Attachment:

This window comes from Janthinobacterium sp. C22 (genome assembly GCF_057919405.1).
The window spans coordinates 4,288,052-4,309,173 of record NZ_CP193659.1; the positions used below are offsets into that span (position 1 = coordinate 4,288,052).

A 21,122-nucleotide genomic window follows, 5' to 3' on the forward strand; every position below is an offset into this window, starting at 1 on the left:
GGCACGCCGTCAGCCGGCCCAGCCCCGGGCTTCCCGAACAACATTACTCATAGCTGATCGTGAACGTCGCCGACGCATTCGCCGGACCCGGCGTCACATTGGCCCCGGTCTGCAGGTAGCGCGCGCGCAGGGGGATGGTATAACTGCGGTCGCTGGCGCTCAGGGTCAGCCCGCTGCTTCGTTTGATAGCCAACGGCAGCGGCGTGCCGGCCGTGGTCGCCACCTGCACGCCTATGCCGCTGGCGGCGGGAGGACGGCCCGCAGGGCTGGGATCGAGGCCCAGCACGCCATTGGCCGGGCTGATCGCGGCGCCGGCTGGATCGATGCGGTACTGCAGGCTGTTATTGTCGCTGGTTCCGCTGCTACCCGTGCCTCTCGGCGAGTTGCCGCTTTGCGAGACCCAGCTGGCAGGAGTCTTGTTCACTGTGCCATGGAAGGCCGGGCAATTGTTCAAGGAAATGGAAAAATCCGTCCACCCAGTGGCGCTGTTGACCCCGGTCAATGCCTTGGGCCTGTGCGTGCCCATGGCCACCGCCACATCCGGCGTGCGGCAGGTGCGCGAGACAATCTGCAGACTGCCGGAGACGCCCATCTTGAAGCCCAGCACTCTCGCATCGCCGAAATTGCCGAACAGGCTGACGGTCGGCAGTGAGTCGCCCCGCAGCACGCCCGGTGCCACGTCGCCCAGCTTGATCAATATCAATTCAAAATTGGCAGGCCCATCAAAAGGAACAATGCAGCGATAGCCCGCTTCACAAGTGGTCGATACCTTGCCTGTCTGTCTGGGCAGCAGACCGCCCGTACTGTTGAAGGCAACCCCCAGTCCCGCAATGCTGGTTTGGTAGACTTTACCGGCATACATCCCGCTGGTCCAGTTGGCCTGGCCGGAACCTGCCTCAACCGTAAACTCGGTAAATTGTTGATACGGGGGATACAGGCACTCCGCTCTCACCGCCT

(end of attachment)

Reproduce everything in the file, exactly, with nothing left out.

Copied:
This window comes from Janthinobacterium sp. C22 (genome assembly GCF_057919405.1).
The window spans coordinates 4,288,052-4,309,173 of record NZ_CP193659.1; the positions used below are offsets into that span (position 1 = coordinate 4,288,052).

A 21,122-nucleotide genomic window follows, 5' to 3' on the forward strand; every position below is an offset into this window, starting at 1 on the left:
GGCACGCCGTCAGCCGGCCCAGCCCCGGGCTTCCCGAACAACATTACTCATAGCTGATCGTGAACGTCGCCGACGCATTCGCCGGACCCGGCGTCACATTGGCCCCGGTCTGCAGGTAGCGCGCGCGCAGGGGGATGGTATAACTGCGGTCGCTGGCGCTCAGGGTCAGCCCGCTGCTTCGTTTGATAGCCAACGGCAGCGGCGTGCCGGCCGTGGTCGCCACCTGCACGCCTATGCCGCTGGCGGCGGGAGGACGGCCCGCAGGGCTGGGATCGAGGCCCAGCACGCCATTGGCCGGGCTGATCGCGGCGCCGGCTGGATCGATGCGGTACTGCAGGCTGTTATTGTCGCTGGTTCCGCTGCTACCCGTGCCTCTCGGCGAGTTGCCGCTTTGCGAGACCCAGCTGGCAGGAGTCTTGTTCACTGTGCCATGGAAGGCCGGGCAATTGTTCAAGGAAATGGAAAAATCCGTCCACCCAGTGGCGCTGTTGACCCCGGTCAATGCCTTGGGCCTGTGCGTGCCCATGGCCACCGCCACATCCGGCGTGCGGCAGGTGCGCGAGACAATCTGCAGACTGCCGGAGACGCCCATCTTGAAGCCCAGCACTCTCGCATCGCCGAAATTGCCGAACAGGCTGACGGTCGGCAGTGAGTCGCCCCGCAGCACGCCCGGTGCCACGTCGCCCAGCTTGATCAATATCAATTCAAAATTGGCAGGCCCATCAAAAGGAACAATGCAGCGATAGCCCGCTTCACAAGTGGTCGATACCTTGCCTGTCTGTCTGGGCAGCAGACCGCCCGTACTGTTGAAGGCAACCCCCAGTCCCGCAATGCTGGTTTGGTAGACTTTACCGGCATACATCCCGCTGGTCCAGTTGGCCTGGCCGGAACCTGCCTCAACCGTAAACTCGGTAAATTGTTGATACGGGGGATACAGGCACTCCGCTCTCACCGCCT